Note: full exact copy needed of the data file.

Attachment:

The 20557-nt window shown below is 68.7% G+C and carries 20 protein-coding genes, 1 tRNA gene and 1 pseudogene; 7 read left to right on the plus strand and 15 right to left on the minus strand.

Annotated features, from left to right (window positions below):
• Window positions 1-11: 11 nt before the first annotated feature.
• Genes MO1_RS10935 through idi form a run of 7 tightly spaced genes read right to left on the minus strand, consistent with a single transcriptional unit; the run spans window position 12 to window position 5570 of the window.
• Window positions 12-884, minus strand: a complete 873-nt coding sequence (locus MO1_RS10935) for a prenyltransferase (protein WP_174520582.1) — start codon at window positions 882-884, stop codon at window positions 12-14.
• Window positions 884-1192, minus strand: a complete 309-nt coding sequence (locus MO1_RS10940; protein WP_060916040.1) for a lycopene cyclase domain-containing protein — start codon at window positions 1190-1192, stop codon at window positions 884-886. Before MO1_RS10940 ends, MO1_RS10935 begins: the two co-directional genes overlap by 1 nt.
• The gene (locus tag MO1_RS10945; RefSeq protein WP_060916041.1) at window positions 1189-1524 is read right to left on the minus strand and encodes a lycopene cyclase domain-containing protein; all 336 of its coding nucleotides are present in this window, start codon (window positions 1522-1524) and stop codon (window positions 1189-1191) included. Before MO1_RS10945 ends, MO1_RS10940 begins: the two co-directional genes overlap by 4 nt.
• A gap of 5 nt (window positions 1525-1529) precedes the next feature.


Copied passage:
The 20557-nt window shown below is 68.7% G+C and carries 20 protein-coding genes, 1 tRNA gene and 1 pseudogene; 7 read left to right on the plus strand and 15 right to left on the minus strand.

Annotated features, from left to right (window positions below):
• Window positions 1-11: 11 nt before the first annotated feature.
• Genes MO1_RS10935 through idi form a run of 7 tightly spaced genes read right to left on the minus strand, consistent with a single transcriptional unit; the run spans window position 12 to window position 5570 of the window.
• Window positions 12-884, minus strand: a complete 873-nt coding sequence (locus MO1_RS10935) for a prenyltransferase (protein WP_174520582.1) — start codon at window positions 882-884, stop codon at window positions 12-14.
• Window positions 884-1192, minus strand: a complete 309-nt coding sequence (locus MO1_RS10940; protein WP_060916040.1) for a lycopene cyclase domain-containing protein — start codon at window positions 1190-1192, stop codon at window positions 884-886. Before MO1_RS10940 ends, MO1_RS10935 begins: the two co-directional genes overlap by 1 nt.
• The gene (locus tag MO1_RS10945; RefSeq protein WP_060916041.1) at window positions 1189-1524 is read right to left on the minus strand and encodes a lycopene cyclase domain-containing protein; all 336 of its coding nucleotides are present in this window, start codon (window positions 1522-1524) and stop codon (window positions 1189-1191) included. Before MO1_RS10945 ends, MO1_RS10940 begins: the two co-directional genes overlap by 4 nt.
• A gap of 5 nt (window positions 1525-1529) precedes the next feature.